The time over Christmas and New Year is typically a time for rest and recreation in Australia, and why not – there are enough public holidays to get a week or two off work at minimal cost, and we tend to use this time to see family, friends, spend time around the house, maybe take an actual holiday, and catch up on things we’ve been putting off forever.

For me, it’s often time to reflect on the 12-month commitments coming up. My car registration falls due in February, so I need to think about things like insurance, CTP and the like, and it also happens to be when my mobile plan expires, so it’s time to make sure I’m getting the best bang for the least buck.

This time last year (early January 2022) I was looking at my mobile spend, what I got for it, and how I was using my phone and decided to make a change. I had been with Vodafone previously, but was looking for better value for a few reasons:

  • I wanted better coverage; Vodafone has become pretty good, but there’s plenty of places where I experienced dropouts or no data flow. I live with my phone, and if it doesn’t work, I can’t get my work done.
  • I wanted better value; paying more than $80 a month seemed silly, when I wasn’t using that much data – much of the time (though not most) I am in WiFi coverage at home, our office or on a worksite somewhere, and so while I need good coverage and data speeds when I need them, I don’t need a lot of data all the time.
  • I don’t want to be committed to a particular provider; while the days of lock-in contracts are mostly gone, the idea of signing a contract for many hundreds of dollars for a service which mightn’t ultimately be best value seems a bit daft.

I guess you can see where this thought process was going .. and curiously enough, you’re right. I went looking at prepaid providers, and in particular, those using the Telstra network.

There’s quite a few of these around – Aldi, Boost, Tangerine, Nu Mobile, Woolworths, and others. You can, of course, also get Prepaid from Telstra directly .. but it’s not usually great value.

Of those providers, one stands out amongst the others for a couple of reasons.

Boost Mobile – why?

Boost Mobile is unique amongst prepaid providers – especially those on Telstra – in that it offers access to the entire network of its carrier network. While Aldi, Woolworths and others use Telstra’s network, they use most of it, certainly not all. With Boost, whatever coverage you’d have as a direct Telstra customer, you have with Boost also and – since mid 2022 or so – that includes access to Telstra’s 5G network.

Boost ticked a lot of my boxes:

  • Long renewals – I don’t want to be recharging monthly.
  • Great value – $300 got me something like 260GB of data to use over 12 months.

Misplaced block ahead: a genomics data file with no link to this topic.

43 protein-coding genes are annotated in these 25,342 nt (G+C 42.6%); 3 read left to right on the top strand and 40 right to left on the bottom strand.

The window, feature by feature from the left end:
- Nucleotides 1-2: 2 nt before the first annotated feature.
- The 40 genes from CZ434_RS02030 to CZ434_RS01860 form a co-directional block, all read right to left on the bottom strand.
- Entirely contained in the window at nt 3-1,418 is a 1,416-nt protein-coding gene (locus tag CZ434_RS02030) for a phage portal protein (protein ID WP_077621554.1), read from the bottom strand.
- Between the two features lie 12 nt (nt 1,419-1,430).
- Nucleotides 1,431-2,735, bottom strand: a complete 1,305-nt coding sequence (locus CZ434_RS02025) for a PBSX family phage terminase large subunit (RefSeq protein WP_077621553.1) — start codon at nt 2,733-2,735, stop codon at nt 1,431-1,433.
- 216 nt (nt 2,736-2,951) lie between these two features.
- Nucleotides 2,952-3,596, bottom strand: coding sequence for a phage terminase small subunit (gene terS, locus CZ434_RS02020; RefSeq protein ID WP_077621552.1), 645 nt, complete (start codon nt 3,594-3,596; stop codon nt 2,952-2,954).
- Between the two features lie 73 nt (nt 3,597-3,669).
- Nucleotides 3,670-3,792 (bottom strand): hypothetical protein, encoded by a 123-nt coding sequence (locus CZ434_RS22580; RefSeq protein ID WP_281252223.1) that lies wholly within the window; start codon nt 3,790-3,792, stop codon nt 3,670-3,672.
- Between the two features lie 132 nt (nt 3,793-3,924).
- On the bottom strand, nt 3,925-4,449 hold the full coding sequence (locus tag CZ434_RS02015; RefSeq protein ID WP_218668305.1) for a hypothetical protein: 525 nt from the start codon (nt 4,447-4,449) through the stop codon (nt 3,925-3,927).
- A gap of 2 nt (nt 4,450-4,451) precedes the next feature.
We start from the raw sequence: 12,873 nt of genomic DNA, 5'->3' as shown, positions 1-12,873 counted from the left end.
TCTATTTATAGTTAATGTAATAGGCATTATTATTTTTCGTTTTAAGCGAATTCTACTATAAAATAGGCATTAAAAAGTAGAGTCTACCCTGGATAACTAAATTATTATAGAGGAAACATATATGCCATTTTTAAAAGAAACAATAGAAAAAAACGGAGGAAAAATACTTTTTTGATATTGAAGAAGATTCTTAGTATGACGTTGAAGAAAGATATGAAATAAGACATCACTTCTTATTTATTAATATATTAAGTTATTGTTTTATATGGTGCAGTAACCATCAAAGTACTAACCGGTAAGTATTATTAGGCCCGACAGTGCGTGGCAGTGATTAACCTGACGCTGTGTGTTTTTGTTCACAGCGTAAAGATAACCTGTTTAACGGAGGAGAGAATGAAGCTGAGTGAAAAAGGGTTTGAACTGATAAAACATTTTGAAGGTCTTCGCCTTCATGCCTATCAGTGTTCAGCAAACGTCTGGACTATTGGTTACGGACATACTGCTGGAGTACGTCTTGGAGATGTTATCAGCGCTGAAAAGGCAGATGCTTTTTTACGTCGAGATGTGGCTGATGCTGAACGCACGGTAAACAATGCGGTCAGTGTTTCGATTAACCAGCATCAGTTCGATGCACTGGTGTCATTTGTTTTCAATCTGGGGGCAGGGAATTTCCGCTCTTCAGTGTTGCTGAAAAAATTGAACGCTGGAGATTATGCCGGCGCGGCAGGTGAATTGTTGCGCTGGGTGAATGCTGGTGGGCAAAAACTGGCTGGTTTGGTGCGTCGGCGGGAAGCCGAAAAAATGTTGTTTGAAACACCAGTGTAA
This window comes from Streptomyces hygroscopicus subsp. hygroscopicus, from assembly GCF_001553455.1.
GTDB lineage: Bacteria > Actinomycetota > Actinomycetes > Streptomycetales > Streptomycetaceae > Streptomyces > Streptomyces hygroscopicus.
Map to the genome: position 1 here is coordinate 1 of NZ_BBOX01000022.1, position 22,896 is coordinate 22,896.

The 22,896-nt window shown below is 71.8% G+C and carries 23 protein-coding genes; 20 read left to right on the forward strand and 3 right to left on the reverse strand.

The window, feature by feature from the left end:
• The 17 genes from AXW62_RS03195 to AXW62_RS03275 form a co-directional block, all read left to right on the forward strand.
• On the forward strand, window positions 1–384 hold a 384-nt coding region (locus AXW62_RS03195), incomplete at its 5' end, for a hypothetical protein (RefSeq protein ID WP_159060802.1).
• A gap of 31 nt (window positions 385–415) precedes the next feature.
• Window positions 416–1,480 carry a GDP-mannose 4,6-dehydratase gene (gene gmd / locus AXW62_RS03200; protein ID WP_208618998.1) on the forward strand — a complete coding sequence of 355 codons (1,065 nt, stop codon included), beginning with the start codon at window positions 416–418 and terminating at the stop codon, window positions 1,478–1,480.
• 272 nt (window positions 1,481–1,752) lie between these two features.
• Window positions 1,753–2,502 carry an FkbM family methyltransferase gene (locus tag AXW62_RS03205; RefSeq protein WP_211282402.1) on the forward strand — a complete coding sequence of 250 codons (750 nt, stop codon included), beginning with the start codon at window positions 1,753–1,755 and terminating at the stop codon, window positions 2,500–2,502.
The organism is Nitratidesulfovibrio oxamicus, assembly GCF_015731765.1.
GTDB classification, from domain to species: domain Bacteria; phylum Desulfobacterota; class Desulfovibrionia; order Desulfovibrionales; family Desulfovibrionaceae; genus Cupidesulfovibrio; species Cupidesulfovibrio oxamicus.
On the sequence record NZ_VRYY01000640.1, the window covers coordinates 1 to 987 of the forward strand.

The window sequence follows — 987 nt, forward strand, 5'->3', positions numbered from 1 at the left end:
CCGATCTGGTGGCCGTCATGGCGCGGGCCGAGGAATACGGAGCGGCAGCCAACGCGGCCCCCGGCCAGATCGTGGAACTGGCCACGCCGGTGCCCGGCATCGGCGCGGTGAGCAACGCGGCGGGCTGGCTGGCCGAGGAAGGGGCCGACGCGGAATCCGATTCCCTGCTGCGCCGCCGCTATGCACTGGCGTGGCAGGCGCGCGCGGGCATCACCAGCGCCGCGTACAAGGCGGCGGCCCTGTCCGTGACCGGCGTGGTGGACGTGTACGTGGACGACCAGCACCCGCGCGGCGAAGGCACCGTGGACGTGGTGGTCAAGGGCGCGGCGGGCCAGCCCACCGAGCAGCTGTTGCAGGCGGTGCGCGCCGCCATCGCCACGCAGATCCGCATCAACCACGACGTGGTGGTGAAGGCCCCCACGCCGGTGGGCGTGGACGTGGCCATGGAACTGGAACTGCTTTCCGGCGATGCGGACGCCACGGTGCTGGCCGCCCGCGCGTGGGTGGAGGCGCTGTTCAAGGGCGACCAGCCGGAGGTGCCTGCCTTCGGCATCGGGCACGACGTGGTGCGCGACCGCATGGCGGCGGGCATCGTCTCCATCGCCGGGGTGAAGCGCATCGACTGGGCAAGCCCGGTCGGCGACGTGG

• Unlimited calls and texts within Australia and a generous international allowance just in case.

Other Inclusions

While not so relevant for me – that $300 a year option was what I went with – the monthly options have data roll-over so anything you don’t use you can carry forward ongoing.

If you use a huge chunk of data, the monthly options might be more your speed – $50 gets you 70GB of data each 28 days, up to $70 for 130GB of data over 28 days.

The popular 28-day recharge plans all come with unlimited calls and text, as well as unlimited international calls and text to 20 regions (plus 100 minutes to an additional 35 countries). It’s rather generous.

International Roaming

If you’re actually travelling rather than just calling people overseas, Boost’s international roaming is quite reasonable; it’s not Vodafone’s Red Roaming (that gives you all the inclusions of your mobile overseas for $5 a day), but for $30 you can get 3GB of roaming data, 30 minutes of calls and 30 SMS for 7 days in some 40 countries, and for $40, you get 5GB instead, 14 day expiry, 60 mins of calls and 60 SMS.

It’s not a huge inclusion, but as a fairly seasoned international traveller, it’s probably more than I’d actually use (especially if you have access to WiFi at your accommodation for sharing photos or more bandwidth-intensive activities).

Where can you use it? Here:

Canada, China, Croatia, Czech Republic, Denmark, Fiji, France, Germany, Greece, Hong Kong, Hungary, India, Indonesia, Ireland, Israel, Italy, Japan, Malaysia, Netherlands, New Zealand, Norway, Philippines, Poland, Qatar, Samoa, Serbia, Singapore, Soloman Islands, South Korea, Spain, Sri Lanka, Sweden, Taiwan, Thailand, Tonga, Turkey, UK, USA, Vanuatu, and Vietnam.

With international borders re-opened and international tourism and business becoming more normal again, this is a factor many will want to consider.

There are reasons why Boost might not suit you, but it definitely suited me – and so much so that I recharged for another 12 months in January 2023 as well.

If you’re minded to switch, there’s a special offer going at the moment too:

If you sign up before 11.59pm on 03 January 2023, you get 140GB for $170 (a saving of $30) with a long 12-month expiry. For those who don’t use a huge amount of data, that’s around 11.5GB a month of data plus unlimited calls, SMS and such, for about $14.20 a month (if you spread it out).

It’s great value, and a great way to try the service out before committing to a bigger spend (e.g. the $300 plan I use).

And no, before you ask, this isn’t a paid advertorial or the like. I like Boost, and I recommend its service to just about everyone who asks (there are some use cases whether other providers do offer a better deal), and I’m doing the same here.